Figure 2: Resummed prediction (blue band) for the absolute distribution at the LHC in the boosted region compared with the ATLAS data (red crosses) Aad:2015hna () and the NLO result (magenta band).
Figure 3: Resummed prediction (blue band) for the absolute distribution at the LHC compared with ATLAS data (red crosses) Aad:2015mbv () and the NLO result (magenta band).

In Aad:2015hna (), the ATLAS collaboration carried out a measurement of the top-quark spectrum in the highly-boosted region using fat-jet techniques. Although the experimental uncertainty is rather large due to limited statistics, it is interesting to compare it with the theoretical predictions here, since it is expected that the soft and small-mass logarithms become more relevant at higher energies. In Fig. 2 we show such a comparison. The NNLO result for such high values is not yet available, so we compare instead with the NLO result computed using MCFM with MSTW2008NLO PDFs and dynamical renormalization and factorization scales, whose default values are . Scale uncertainties of the NLO results are estimated through variations of by a factor of two around the default value. From the plot one can see that the NLO result calculated in this way does a good job in estimating the residual uncertainty from higher order corrections, as the resummed band lies almost inside the NLO one up to . On the other hand, the inclusion of the higher-order logarithms in the NLO+NNLL result significantly reduces the theoretical uncertainty, which is crucial for future high precision experiments at the LHC.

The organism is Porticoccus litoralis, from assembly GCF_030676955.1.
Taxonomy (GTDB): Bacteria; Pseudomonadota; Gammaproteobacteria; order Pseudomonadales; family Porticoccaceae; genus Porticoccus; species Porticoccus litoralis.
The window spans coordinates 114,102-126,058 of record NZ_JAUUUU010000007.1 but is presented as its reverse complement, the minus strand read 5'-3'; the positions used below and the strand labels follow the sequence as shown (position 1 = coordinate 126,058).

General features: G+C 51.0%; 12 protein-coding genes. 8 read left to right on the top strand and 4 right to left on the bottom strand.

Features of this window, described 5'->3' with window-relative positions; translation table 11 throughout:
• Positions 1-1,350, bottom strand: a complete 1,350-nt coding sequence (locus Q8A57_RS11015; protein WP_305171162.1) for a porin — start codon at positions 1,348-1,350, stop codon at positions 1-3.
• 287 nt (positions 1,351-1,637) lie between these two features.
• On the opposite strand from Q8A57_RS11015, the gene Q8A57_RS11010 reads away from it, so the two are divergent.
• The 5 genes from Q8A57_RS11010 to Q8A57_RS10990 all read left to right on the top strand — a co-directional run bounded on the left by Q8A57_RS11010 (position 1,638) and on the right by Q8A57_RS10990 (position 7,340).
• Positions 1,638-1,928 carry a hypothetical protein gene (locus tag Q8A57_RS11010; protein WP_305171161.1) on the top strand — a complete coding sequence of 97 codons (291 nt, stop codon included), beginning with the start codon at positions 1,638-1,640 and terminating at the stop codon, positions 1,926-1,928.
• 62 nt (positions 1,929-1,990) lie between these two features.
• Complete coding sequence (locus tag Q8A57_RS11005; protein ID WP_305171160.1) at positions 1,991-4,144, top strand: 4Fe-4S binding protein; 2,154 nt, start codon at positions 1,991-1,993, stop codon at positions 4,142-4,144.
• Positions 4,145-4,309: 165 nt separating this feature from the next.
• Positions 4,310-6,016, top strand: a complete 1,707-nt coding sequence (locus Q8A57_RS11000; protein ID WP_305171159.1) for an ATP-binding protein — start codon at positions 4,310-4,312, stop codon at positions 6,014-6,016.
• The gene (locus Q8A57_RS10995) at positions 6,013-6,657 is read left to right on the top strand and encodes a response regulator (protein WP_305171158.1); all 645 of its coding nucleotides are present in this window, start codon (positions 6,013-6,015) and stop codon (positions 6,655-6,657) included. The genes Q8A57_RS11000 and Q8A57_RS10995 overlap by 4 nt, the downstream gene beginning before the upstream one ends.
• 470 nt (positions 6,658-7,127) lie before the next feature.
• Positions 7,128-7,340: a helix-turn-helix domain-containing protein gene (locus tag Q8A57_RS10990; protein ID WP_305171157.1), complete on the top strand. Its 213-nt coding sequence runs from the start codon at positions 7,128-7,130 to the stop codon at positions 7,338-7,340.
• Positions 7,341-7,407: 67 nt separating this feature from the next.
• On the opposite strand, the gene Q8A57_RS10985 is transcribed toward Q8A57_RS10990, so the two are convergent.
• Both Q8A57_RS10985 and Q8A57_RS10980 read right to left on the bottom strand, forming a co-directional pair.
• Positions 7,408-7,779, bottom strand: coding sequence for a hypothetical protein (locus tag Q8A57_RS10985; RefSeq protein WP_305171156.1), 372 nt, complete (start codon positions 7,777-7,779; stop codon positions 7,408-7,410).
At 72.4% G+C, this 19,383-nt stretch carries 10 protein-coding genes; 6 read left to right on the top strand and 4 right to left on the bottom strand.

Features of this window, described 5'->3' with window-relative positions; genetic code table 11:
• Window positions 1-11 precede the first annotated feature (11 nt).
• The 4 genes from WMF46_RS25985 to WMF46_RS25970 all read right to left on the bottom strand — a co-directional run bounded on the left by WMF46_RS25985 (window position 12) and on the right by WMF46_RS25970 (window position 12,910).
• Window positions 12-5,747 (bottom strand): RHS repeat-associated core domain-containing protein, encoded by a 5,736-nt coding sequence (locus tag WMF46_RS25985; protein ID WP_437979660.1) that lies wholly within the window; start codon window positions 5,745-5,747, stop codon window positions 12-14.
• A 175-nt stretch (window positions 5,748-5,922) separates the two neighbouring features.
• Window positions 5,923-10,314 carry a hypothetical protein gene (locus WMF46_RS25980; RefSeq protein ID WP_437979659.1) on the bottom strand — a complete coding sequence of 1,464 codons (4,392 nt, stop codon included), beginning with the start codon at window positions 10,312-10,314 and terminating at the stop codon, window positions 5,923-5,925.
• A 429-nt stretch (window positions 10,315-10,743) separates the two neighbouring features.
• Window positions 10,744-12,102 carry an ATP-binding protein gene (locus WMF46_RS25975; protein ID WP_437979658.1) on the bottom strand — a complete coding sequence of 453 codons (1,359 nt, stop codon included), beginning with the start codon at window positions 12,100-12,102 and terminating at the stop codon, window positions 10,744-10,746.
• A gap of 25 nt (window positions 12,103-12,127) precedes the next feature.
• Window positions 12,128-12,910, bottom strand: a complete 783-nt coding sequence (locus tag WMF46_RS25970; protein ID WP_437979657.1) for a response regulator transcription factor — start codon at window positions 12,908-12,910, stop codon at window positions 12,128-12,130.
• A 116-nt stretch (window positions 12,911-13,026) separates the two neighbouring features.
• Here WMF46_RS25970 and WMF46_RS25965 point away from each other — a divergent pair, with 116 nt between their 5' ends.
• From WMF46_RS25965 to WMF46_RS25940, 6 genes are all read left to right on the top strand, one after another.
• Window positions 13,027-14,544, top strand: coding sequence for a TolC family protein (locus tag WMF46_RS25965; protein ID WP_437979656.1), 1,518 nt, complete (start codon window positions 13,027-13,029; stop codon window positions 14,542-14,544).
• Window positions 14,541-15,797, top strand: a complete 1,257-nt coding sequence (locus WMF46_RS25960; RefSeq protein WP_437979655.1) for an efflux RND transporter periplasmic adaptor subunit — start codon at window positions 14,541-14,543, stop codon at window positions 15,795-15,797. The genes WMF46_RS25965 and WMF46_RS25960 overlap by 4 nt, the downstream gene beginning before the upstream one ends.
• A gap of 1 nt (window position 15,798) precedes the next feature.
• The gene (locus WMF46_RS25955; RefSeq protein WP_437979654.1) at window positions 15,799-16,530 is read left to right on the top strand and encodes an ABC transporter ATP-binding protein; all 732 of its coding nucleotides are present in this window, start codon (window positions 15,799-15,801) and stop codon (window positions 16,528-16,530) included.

Figure 4: Resummed predictions (blue bands) for the and distributions at the LHC compared with the NLO results (magenta bands).

Our formalism is flexible and can be applied to other differential distributions as well. To demonstrate this fact, in Fig. 3 we show the NLO+NNLL resummed prediction for the top-quark pair invariant mass distribution along with a measurement from the ATLAS collaboration Aad:2015mbv () at the LHC. Since the NNLO result in Czakon:2015owf () for this distribution has an incompatible binning, it is currently not possible to include it in the plot, so we show instead the NLO result computed with the same input as in Fig. 2, but this time with the default scale choice . One can see from the plot that the NLO result with this scale choice is consistently lower than the experimental data. The resummation effects significantly enhance the differential cross sections, especially at high . As a result, the NLO+NNLL prediction agrees with data quite well. We have found that choosing the default renormalization and factorization scales to be half the invariant mass increases the fixed-order cross section and therefore mimics to some extent the resummation effects. In fact, this procedure has been extensively employed in the literature for processes such as Higgs production Anastasiou:2015ema (), where higher-order corrections are also large. Consequently, it may be advisable to employ a renormalization and factorization scale of the order of in fixed-order calculations (and Monte Carlo event generators), and we shall use this choice when studying the distribution at the 13 TeV LHC below.

Figure 5: Relative sizes of the corrections at approximate NNLO (blue) and beyond (black), with respect to NLO. See Eq. (3) and the explanations there for precise definitions.